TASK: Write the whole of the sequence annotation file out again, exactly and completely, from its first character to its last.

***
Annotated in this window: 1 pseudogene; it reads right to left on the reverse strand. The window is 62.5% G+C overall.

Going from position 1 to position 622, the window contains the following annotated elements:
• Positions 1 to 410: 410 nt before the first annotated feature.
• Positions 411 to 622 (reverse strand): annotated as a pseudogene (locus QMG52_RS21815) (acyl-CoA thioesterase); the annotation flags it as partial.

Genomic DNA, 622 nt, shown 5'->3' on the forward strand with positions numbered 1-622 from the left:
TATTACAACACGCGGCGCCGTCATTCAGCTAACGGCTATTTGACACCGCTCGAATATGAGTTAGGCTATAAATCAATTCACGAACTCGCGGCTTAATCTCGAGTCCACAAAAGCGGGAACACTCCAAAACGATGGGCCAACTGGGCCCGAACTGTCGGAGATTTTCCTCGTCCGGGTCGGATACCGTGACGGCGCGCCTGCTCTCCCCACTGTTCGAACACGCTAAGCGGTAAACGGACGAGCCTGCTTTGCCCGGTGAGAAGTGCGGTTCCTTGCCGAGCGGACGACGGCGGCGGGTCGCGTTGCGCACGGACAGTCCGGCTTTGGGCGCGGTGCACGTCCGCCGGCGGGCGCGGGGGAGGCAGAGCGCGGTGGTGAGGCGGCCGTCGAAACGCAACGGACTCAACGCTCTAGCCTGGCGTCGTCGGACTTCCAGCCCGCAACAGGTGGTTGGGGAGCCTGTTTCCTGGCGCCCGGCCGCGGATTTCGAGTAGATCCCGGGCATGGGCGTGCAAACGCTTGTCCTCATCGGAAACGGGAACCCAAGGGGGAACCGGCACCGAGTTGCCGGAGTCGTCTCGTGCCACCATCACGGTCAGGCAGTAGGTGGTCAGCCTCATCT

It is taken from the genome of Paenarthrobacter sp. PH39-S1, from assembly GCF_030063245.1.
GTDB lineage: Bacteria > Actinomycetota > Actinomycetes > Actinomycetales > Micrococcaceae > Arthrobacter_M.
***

Annotated in this window: 1 pseudogene; it reads right to left on the reverse strand. The window is 62.5% G+C overall.

Going from position 1 to position 622, the window contains the following annotated elements:
• Positions 1 to 410: 410 nt before the first annotated feature.
• Positions 411 to 622 (reverse strand): annotated as a pseudogene (locus QMG52_RS21815) (acyl-CoA thioesterase); the annotation flags it as partial.

Genomic DNA, 622 nt, shown 5'->3' on the forward strand with positions numbered 1-622 from the left:
TATTACAACACGCGGCGCCGTCATTCAGCTAACGGCTATTTGACACCGCTCGAATATGAGTTAGGCTATAAATCAATTCACGAACTCGCGGCTTAATCTCGAGTCCACAAAAGCGGGAACACTCCAAAACGATGGGCCAACTGGGCCCGAACTGTCGGAGATTTTCCTCGTCCGGGTCGGATACCGTGACGGCGCGCCTGCTCTCCCCACTGTTCGAACACGCTAAGCGGTAAACGGACGAGCCTGCTTTGCCCGGTGAGAAGTGCGGTTCCTTGCCGAGCGGACGACGGCGGCGGGTCGCGTTGCGCACGGACAGTCCGGCTTTGGGCGCGGTGCACGTCCGCCGGCGGGCGCGGGGGAGGCAGAGCGCGGTGGTGAGGCGGCCGTCGAAACGCAACGGACTCAACGCTCTAGCCTGGCGTCGTCGGACTTCCAGCCCGCAACAGGTGGTTGGGGAGCCTGTTTCCTGGCGCCCGGCCGCGGATTTCGAGTAGATCCCGGGCATGGGCGTGCAAACGCTTGTCCTCATCGGAAACGGGAACCCAAGGGGGAACCGGCACCGAGTTGCCGGAGTCGTCTCGTGCCACCATCACGGTCAGGCAGTAGGTGGTCAGCCTCATCT

It is taken from the genome of Paenarthrobacter sp. PH39-S1, from assembly GCF_030063245.1.
GTDB lineage: Bacteria > Actinomycetota > Actinomycetes > Actinomycetales > Micrococcaceae > Arthrobacter_M.